Brother of Charity jailed for two years for boy's sex abuse

 

A brother of Charity who sexually abused a 13-year-old boy he befriended at a prayer group was jailed for two years yesterday.

Denis Quirke was sentenced at Waterford Circuit Court after pleading guilty to seven specimen counts of sexual abuse over three years. He was charged with three counts of buggery, two of gross indecency and two of indecent assault against the boy at Belmont Park hospital, Waterford, between 1985 and 1987.

At a previous hearing on April 21st, the court was told that the victim had attempted suicide and changed his name. The abuse also took place when Quirke took the boy camping and he had given him alcohol, cigarettes, a bicycle, a pen and a watch.

Quirke was convicted and given an 18-month sentence at Clonmel Circuit Court in 1996 for similar offences, and had spent the last 10 years under virtual house arrest within the order after the abuse first came to light in 1990.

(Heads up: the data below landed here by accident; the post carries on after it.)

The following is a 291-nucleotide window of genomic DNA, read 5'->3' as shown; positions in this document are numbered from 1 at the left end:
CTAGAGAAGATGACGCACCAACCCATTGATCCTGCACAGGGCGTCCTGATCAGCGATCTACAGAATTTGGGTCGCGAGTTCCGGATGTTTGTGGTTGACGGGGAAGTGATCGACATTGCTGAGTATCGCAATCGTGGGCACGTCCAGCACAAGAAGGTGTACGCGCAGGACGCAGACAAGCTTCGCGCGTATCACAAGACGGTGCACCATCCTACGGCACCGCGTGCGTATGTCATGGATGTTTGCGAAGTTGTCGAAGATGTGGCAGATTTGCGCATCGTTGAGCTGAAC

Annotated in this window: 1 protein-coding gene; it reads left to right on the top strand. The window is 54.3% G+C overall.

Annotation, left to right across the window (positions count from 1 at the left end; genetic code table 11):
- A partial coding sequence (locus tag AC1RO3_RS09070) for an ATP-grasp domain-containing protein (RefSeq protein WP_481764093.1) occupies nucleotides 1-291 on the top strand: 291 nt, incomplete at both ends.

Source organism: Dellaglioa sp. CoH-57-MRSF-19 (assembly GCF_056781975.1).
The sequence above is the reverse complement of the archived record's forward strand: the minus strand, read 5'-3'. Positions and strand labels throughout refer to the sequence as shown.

Det Garda Blackett told the court yesterday that the victim would face a long struggle to get his life back to normal.

The defendant started as a novice within the order in 1975 and was a novice master at Belmont when he came into contact with the boy through a prayer group.

The court heard that Quirke was a friend of the boy's family at the time. The victim had a difficult relationship with his father and he formed what he felt was a surrogate relationship with the accused.

Mr John O'Kelly, defending, said his client had made a statement in relation to the offences against legal advice and they only came to light because of that statement, which he gave openly. In 1990, Quirke had been taken away from any duties which would bring him into contact with children and was eventually placed working in the order's archives.

He said that while he would in no way try to minimise the offences, he called on the court to be as lenient as possible given that Quirke had been suffering for his crimes for the last 10 years.

The accused was also grieving for his father who died shortly after the offences came to light and he felt they had contributed to his father's death.

Judge Olive Buttimer said: "But I cannot ignore that you abused your position of trust. I cannot ignore the fact that you used alcohol on your victim."

She backdated the sentence to April 21st and refused the right to appeal.